Leaving the Heroquest Challenge aside I can certainly see places where one Heroquester (or party) fails and another succeeds. In a number of places the section on Heroquesting in Sartar Kingdon of Heroes says that the quester must fail at some stations (see page 196 for example). I can understand this. If to follow the quest you must do what your God did, and if at a certain point your God suffered a defeat, then so must you. I can see that many times that defeat is reflected by some other heroquester, acting as the other side of the mythical encounter, getting a victory at their station, because that’s what their myth says. I have this image of the myths as a network of paths, with many intersections. And most stories that do cross only touching each other at one (or maybe two) stations.

    Let’s say there’s some myth, where early on Orlanth suffers a defeat at the hands of the darkness folk. This teaches him a valuable lesson which he later uses to defeat the fire tribe (darkness tricks being useful against them as well). Could that early encounter be part of some Uz myth where Karrg beats up Orlanth?

    Both the Orlanthi and the Uz need the other to keep following their respective myths to get that particular station in both myths. Even if you only meet a particular foe/group once in a myth it doesn’t mean that they weren’t doing something else. In fact, if they are on the Other Side to be able to be in your HeroQuest, it had to be for their reasons. Which would be (I expect) following their own HeroQuest.

    This led me to think about HeroQuest surprises. I wonder how many of them are places were you *should* fail. Are they (at least often) events in the myth that the God went through, but not where they had a particularly happy time. Worshippers are likely, over time, to downplay the parts of the story where their God was on this important task, but just happened to (say) go through a forest and get beaten up by Aldryami. Not much important there to the story, nope, we’ll just leave that bit out when we are trying to inspire young initiates. Especially before the possibility/importance of Heroquesting was realised I wonder how much this happened? Recitations of the myth “editing out” parts that didn’t make the God look good. But Heroquesters are now stumbling back over those parts (stations). Could lead to “Well boys and girls, we really need you to go out to the ruins and try to find first age versions of the myths. Cause they may have that bit you stumbled into in your last Heroquest. And then we’ll know what we’re supposed to do.” So, are Heroquest surprises, at least some times, bits that got left out of the recitation of the myth over time?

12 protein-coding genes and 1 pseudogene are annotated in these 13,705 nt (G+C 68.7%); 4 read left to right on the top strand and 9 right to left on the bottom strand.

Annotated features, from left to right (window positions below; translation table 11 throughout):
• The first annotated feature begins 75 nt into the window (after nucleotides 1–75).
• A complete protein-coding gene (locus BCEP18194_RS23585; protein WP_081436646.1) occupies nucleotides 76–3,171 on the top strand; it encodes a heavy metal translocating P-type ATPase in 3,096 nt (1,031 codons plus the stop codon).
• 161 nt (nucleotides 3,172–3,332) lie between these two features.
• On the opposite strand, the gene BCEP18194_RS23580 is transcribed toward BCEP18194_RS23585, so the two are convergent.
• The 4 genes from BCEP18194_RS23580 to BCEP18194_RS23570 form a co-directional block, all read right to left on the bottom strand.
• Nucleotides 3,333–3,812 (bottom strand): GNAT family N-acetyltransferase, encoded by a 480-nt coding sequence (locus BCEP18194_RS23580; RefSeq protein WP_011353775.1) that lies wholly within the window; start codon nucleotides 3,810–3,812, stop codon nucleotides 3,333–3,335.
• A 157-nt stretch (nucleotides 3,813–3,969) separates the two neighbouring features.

I don’t expect all surprises are like this. I think some might be parts of other stories the party accidentally wanders into. Some might be parts that got left out, but where your God succeeded. It was just somebody forgot that bit in passing the story along. And so on.

    Of course, not everyone plays fair. God Learners tried (and at least some Lunars try) to change other people’s myths to their own benefit. That could give rise to surprises and opposed challenges between heroquesters and all sorts of things.

    So, to summarise: